Gode

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For the Asatru priest, see Gothi.
Godē/ጎዴ
Godey
Godē/ጎዴ is located in Ethiopia
Godē/ጎዴ
Godē/ጎዴ
Location within Ethiopia
Coordinates: 5°57′10″N 43°33′06″E / 5.952655°N 43.551579°E / 5.952655; 43.551579Coordinates: 5°57′10″N 43°33′06″E / 5.952655°N 43.551579°E / 5.952655; 43.551579
Country Ethiopia
Region Somali
Zone Gode
Population (2005)
 • Total 68,342
Time zone EAT (UTC+3)

Gode (Amharic: ጎዴ?; Somali: Godey) is a city in the Ethiopian part of the Ogaden. Located in the Gode Zone of the Somali Region, the city has a latitude and longitude of 5°57′N 43°27′E / 5.950°N 43.450°E / 5.950; 43.450. Gode was the capital of the Somali Region from late 1992, to appease the powerful Ogaden clan, until early 1994 when it was moved to Jijiga, which had a better infrastructure and access to communications facilities.[1]

Gode hosts an airport (IATA code GDE), with regular flights by Ethiopian Airlines. A bridge over the Shebelle River was constructed in 1968 next to this city.

History[edit]

Before the start of the Ogaden War, Gode was garrisoned by the 5th Brigade of the 4th Division, distributed around the town in five military camps.[2] Gode's capture near the end of July 1977 by the Western Somali Liberation Front allowed the Somali side to consolidate their hold on the Ogaden, and concentrate their forces on an advance that led to the capture of Jijiga.[3] Although Gode remained in Somali hands at the end of the Ogaden War, Ethiopian units under Brigadier-General Demisse Bulto, commander of the First Revolutionary Army, recovered Gode as part of Operation Lash by November 1980, and used the city as one of its three bases to successfully clear the rest of eastern Ethiopia of foreign Somali troops by 3 December.[4]

According to the historical notes of the Somali Army, Gode was liberated on July 24, 1977 by the regular Somali Army under the leadership of the then General Abdullahi Ahmed Irro and his deputy Major Abdulkadir Koosaar.[5][6]

In spite of unreserved support by Cuba and the Soviet Union, It took nearly 3-years for the Ethiopian Army to gain a full control of the Gode region long after the Somali Army has systematically withdrawn from the Southern Front in March 1978. The most remarkable strategic retreat of 6 Brigades of the Division 60 of Somalia's National Army involving massive movements of troops from Gode and Negeille in the Bali Sidamo Front. .[4]

Gode has been at the center of several recent famines: one in 1981; the next in 1991, which required the UN High Commission for Refugees to airlift food to 80,000 people stranded outside the town; and most recently in 2000, which had caused Gode to swell to a reported size of 100,000 inhabitants. This led John Graham to grimly remark in the Addis Observer, "The main claims to fame of Gode are not inspiring - they are famine and war."[2]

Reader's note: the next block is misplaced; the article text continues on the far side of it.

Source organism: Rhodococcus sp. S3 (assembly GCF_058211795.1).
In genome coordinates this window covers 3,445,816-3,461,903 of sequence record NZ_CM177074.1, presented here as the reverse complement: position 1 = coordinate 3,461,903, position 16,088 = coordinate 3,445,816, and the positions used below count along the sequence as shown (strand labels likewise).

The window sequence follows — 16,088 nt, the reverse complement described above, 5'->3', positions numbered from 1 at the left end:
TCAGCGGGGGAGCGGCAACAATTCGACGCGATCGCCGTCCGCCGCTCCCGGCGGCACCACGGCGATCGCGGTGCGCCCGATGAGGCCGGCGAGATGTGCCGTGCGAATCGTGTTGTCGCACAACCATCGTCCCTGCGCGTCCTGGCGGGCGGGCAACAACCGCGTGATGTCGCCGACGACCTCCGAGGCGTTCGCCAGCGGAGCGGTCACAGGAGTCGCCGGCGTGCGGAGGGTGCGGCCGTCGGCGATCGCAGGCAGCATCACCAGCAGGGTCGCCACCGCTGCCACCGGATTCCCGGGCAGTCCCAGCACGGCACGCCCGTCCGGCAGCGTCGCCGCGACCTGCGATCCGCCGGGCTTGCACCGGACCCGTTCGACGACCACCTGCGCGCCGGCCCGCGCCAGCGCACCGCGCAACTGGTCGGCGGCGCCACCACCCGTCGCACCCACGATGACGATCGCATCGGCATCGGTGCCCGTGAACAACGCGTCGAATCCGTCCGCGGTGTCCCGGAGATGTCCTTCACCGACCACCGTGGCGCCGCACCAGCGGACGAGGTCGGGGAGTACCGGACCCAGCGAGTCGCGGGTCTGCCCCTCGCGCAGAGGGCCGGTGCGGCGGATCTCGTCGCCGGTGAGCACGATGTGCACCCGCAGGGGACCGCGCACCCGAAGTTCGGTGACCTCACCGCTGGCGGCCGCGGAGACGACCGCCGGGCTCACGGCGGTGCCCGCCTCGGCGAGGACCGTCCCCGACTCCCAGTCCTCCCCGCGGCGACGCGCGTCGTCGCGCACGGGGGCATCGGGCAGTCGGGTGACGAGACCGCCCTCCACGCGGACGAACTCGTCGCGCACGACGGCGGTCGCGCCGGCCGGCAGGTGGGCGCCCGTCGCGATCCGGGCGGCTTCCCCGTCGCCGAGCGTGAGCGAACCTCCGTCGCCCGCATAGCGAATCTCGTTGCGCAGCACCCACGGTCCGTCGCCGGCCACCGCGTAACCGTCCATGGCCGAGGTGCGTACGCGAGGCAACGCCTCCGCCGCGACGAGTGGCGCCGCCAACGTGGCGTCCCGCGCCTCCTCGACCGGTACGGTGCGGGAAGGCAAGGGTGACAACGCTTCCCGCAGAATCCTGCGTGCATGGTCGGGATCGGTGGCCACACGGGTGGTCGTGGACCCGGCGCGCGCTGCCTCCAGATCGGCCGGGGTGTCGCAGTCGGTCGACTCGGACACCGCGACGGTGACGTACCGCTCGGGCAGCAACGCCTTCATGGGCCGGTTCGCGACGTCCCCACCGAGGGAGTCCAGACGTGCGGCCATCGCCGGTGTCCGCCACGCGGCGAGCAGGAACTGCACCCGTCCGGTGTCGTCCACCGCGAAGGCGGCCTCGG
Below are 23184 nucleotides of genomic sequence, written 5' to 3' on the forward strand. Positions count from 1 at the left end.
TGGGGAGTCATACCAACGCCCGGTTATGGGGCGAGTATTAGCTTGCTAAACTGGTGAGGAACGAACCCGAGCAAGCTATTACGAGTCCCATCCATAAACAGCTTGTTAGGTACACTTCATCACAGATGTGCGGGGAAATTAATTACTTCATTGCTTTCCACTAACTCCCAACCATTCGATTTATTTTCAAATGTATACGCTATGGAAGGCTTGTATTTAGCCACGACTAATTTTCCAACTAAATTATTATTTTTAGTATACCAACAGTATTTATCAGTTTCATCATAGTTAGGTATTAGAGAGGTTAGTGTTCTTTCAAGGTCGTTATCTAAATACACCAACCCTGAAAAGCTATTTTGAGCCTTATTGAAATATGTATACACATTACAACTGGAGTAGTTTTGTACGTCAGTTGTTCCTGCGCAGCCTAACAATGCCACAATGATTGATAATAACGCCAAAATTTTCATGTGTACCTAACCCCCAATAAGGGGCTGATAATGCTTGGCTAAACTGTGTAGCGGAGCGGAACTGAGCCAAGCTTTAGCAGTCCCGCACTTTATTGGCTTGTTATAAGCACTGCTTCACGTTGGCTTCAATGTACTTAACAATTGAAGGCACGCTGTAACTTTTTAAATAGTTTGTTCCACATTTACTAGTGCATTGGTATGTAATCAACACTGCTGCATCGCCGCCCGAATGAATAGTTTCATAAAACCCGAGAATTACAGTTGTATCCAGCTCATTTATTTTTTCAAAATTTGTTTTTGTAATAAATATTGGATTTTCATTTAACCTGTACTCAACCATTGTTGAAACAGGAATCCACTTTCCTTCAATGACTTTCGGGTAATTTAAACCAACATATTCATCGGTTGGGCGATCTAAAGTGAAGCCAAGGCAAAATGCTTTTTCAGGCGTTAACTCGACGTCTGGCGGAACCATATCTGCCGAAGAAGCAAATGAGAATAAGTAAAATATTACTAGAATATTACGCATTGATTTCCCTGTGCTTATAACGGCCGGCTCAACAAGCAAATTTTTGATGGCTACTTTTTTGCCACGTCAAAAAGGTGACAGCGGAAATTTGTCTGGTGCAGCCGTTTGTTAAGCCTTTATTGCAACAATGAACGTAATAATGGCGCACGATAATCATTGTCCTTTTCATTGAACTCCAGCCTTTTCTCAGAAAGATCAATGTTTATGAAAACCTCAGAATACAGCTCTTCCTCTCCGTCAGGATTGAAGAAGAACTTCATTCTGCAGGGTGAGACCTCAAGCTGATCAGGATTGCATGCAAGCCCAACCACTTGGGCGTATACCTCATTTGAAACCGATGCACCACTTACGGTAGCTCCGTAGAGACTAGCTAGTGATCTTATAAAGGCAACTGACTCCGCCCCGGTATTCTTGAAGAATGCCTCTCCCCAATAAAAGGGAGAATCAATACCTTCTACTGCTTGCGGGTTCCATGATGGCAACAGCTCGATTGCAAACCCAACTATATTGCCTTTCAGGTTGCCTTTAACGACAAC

The mayor of the city in 1994, Muktar Aden Gedden, was murdered on 26 July. For several weeks afterwards it was still not clear who was responsible, as no individual or groups had taken responsibility or had been accused.[7]

Demographics[edit]

Based on 2005 figures from the Central Statistical Agency, Gode has an estimated total population of 68,342, of whom 39,479 were males and 28,863 were females.[8] Gode is the largest settlement in Gode woreda.

According to the 1997 national census, the city's total population was 45,755 of whom 26,081 were males and 19,674 were females. The ethnic breakdown was 100% Somali, and other. 11,044 inhabitants, or 24.1% of the population, were in school, of whom 2,766 were males and 1,563 were female; on the other hand, 35,478 or 77.5% were illiterate of whom 17,273 were male and 18,205 female.[9]

Notes[edit]

  1. ^ Field Trip Report Jijiga, 22 to 29 April 1994, UNDP Emergencies Unit for Ethiopia report (accessed 20 December 2008)
  2. ^ a b "Local History in Ethiopia" The Nordic Africa Institute website (accessed 21 November 2007)
  3. ^ I.M. Lewis, A Modern History of the Somali, fourth edition (Oxford: James Currey, 2002), p. 233
  4. ^ a b Gebru Tareke, "From Lash to Red Star: The Pitfalls of Counter-Insurgency in Ethiopia, 1980-82", Journal of Modern African Studies, 40 (2002), p. 471
  5. ^ The Ogaden War (in Somali) http://www.mudugonline.com/Qoraalo/dagaalkii_ogaadeenya/d_o_casharkii45.htm
  6. ^ Brothers-In-Arms http://wardheernews.com/Articles_2011/Oct/29_Brothers_in_Army_abdul.pdf
  7. ^ Gode and Kalafo zones Region 5 (Somali), UNDP Emergencies Unit for Ethiopia report, dated 15 August 1994 (accessed 20 December 2008)
  8. ^ CSA 2005 National Statistics, Table B.4
  9. ^ The 1994 Population and Housing Census of Ethiopia: Results for Somali Region, vol.1, Tables 2.3, 2.14, 3.4 and 3.7. The 1994 Ethiopian National Census was delayed in the Somali Region until September 1997.